Weird town to be less weird without weird artist

Philip Jagger GigCity EdmontonTo mangle a line from The Hitchhiker’s Guide to the Galaxy, Planet Edmonton will be a very great deal less weird without Philip Alexander Jagger.

The performance artist, experimental musician, filmmaker, actor, poet and distant cousin of Mick Jagger has spent 30 years Making Something Strange in Edmonton, but will soon be moving to an artsy village in B.C. called Sechelt – just a short boat trip from Gibsons.

“Yes, I’m living near where The Beachcombers was filmed,” Jagger says. There are hippies there, and an arts centre that puts on four festivals a year. He’ll be right at home.

But not before one last atonal hootenanny in Edmonton. At the Ortona Armory Saturday night, his band Agaperaygunexperiment will be playing his own farewell show, along with Damno Te, Himiko, Pizzarrhea!, Don Ross and Motonogo. These are names well-known in Edmonton’s cozy experimental music scene. Some call it “noise.” It’s a genre.

On being weird, Jagger tells the story of a French countess having tea with legendary surrealist Alfred Jarry, and exclaiming, “‘You’re perfectly normal, you’re perfectly bland. I expected you to be wild!’ And he said, ‘Well, that’s me being surreal. You expect me to go one way, I go the other way. Sometimes it’s relaxing to be normal … It’s theatre. I’m an actor.’”

Jagger says he takes inspiration from the Dadaist movement that arose in Europe around the time of the First World War. In the spirit of such “anti-artists,” he deploys an unusual arsenal of electronics and instruments (typewriter as percussion, a microscope hooked up to MIDI sound unit, a harp made out of a bicycle, you name it). He uses sounds and film components taken from “unconventional” sources, tops it off with absurdist, non-linear narratives. He sometimes performs while wearing bizarre masks or costumes. He used to have a “prop bag” filled with God knows what. Jagger’s been busy. He could be seen at some happening around town at least twice a week, slam poetry, plays, church functions, jam sessions.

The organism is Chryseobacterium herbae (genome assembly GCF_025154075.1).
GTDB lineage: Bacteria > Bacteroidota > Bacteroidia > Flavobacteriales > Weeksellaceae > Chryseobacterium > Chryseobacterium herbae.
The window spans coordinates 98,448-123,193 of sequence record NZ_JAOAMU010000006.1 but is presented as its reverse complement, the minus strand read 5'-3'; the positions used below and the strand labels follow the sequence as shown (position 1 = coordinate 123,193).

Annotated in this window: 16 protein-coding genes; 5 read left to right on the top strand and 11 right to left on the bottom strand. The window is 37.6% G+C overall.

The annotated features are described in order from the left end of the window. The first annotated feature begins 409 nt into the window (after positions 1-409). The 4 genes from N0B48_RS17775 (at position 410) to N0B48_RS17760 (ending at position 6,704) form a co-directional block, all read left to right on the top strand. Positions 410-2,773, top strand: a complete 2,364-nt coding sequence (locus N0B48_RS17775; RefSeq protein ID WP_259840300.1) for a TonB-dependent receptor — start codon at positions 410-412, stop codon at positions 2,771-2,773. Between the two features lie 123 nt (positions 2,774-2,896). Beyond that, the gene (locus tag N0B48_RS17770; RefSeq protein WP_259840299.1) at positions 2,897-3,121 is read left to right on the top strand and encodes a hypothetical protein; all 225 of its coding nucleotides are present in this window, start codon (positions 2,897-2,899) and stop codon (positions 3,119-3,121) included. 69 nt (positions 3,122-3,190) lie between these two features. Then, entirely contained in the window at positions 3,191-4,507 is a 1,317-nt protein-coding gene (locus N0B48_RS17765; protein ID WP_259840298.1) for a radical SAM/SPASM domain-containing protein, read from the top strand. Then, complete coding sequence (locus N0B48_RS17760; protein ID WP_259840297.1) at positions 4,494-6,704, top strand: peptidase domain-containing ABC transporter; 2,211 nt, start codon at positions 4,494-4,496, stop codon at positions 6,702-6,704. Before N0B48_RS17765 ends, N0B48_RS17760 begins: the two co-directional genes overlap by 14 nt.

“Not everything I do is non-music,” he says, but a lot of it is.

This question always gets asked of artists who shy away from the mainstream: Who is he doing this for – the audience or himself?

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“It’s for the art itself,” Jagger says. “You’re exploring ideas. You’re making a canvas. It’s like watching Jackson Pollock work in the studio. What do the great artists do? They work. They create. They paint. Sometimes it’s a failed experiment, you throw it away, and you redo it. It’s more about creating art for the sake of creating – and then you have people watch.”

He points out that the weird of today can become the normal of tomorrow: “Look at Stravinsky. You hear Stravinsky all the time. He was a revolutionary artist. When he came along, he drove people out of the theatre with this new, whatever it was he was creating – and now it’s become part of the standard.”

Jagger says he doesn’t go out of his way to be weird, that he and his peers just try to let creativity flow in the heat of the performance. Even so, he observes, “There’s actually a lot of weird people here. Edmonton is like this weird magnet. There’s a lot of people doing really weird stuff in Edmonton, for some strange reason.”

The reason isn’t that strange. It’s so cold and dark in winter cities, “You have to create stuff.”

Or go mad. Or both.